The programming continues and they even start playing a film, American of course. It was not until the movie was well along that they interrupted it to replace it with images from the documentary Fidel from Estela Bravo. It gives the impression that the TV directors never dared to make a plan for this moment; and on receiving directions “from above” that they began to look for film materials for the new days of “history and patriotism.”

It’s already dawn and groups of young people are coming from the Art Factory, their party having been interrupted. The drunkest obey the “on your feet!” that they learned in military or farming encampments, and add to the amusements and loquacious, “Turn on the TV, Fifo died!” These heralds continue on their way and others camp out in the park in front of the Acapulco Cinema; two girls dance little skip steps to their own music. It is a group without tears, these displaced from the Art Factory.

Saturday. A clueless man raised his eyebrows on hearing the news in the Tulipan agricultural market and continues on. Full as ever, the market is quiet without the loudspeakers; the buyers are very discreet moving quickly among the stalls to get a few vegetables at import prices.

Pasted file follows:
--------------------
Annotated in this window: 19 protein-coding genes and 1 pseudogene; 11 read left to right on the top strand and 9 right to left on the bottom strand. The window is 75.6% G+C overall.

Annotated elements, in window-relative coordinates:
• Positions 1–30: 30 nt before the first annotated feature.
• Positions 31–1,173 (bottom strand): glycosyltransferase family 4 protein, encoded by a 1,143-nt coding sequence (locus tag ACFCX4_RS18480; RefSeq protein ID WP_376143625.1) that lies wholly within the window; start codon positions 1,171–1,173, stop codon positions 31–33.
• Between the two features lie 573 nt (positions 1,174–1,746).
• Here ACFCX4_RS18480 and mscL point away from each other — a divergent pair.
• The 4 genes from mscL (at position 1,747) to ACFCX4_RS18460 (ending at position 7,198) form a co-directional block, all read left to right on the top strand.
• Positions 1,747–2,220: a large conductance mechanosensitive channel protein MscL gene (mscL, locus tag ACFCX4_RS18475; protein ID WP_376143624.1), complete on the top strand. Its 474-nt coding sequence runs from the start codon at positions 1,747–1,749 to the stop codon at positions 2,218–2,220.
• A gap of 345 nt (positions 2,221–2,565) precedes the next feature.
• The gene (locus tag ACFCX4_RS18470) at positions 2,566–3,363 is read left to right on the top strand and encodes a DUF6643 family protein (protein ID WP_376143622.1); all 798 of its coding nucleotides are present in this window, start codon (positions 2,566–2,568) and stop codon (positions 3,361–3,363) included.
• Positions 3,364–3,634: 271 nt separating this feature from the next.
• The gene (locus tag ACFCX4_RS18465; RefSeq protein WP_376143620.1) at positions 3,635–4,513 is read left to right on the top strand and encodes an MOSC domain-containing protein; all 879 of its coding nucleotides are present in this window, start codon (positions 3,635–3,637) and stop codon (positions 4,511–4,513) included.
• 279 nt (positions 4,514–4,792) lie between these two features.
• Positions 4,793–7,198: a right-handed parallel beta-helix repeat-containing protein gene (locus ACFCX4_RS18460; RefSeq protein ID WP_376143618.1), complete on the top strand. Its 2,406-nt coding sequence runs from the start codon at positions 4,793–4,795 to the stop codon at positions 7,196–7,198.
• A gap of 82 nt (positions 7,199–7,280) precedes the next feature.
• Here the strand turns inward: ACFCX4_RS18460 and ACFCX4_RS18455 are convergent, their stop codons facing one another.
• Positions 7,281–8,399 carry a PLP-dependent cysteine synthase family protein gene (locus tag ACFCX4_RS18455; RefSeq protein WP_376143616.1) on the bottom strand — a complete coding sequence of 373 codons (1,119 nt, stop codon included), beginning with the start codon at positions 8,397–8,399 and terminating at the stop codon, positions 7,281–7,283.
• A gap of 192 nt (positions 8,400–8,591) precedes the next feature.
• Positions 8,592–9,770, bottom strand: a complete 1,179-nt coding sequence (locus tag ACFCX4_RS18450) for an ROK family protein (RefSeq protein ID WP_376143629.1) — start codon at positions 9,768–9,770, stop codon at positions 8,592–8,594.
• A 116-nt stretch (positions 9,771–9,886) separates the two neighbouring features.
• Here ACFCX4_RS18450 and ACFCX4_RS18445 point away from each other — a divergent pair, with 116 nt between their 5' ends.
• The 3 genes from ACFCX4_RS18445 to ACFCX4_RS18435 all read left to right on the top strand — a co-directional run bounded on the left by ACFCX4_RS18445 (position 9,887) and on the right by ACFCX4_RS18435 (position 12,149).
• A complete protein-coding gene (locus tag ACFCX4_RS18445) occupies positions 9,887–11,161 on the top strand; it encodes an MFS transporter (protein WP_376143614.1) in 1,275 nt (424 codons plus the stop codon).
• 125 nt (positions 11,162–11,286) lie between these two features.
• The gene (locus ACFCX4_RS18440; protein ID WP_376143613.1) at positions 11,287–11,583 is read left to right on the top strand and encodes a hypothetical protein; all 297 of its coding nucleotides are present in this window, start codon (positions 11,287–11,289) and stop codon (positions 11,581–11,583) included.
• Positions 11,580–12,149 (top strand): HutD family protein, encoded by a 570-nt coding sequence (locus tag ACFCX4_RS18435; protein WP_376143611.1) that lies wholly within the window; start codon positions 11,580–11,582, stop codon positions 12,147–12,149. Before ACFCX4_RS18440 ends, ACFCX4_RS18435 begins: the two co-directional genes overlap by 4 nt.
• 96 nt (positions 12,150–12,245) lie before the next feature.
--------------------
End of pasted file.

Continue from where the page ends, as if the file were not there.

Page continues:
In the morning there are still shops that haven’t received instructions to suspend sales of alcoholic beverages; a dry law and nine days of national mourning will be a tough test for those who live between hits of rum and reggaeton. I don’t see sad faces, rather serious ones. Or cautious.

Sunday. The television broadcasts endless materials about Fidel. Fidel at the UN, at a school, at a market, with Garcia Marquez, omnipresent Fidel.  Now he is a bigger star than ever, such a focus in the media, he who spent hours at the microphone on the national channel and on Radio Havana Cuba.

On the news, the announcers are dressed in black, they provide information about the funeral rites in the Plaza of the Revolution, the journey of the ashes to Santiago, the closing of the streets. On TV there are tears, but there is no children’s programming. And no one talks about causes of death.

My neighbor in the back, who has been so worried, talks with someone on the phone about the pills she has to take for the disgust. A woman is interviewed under the marquee of the Yara cinema, at the corner of 23rd and L. She is dressed in white and wears a black mourning band on her arm. She reads a poem about her soul being torn apart at the news.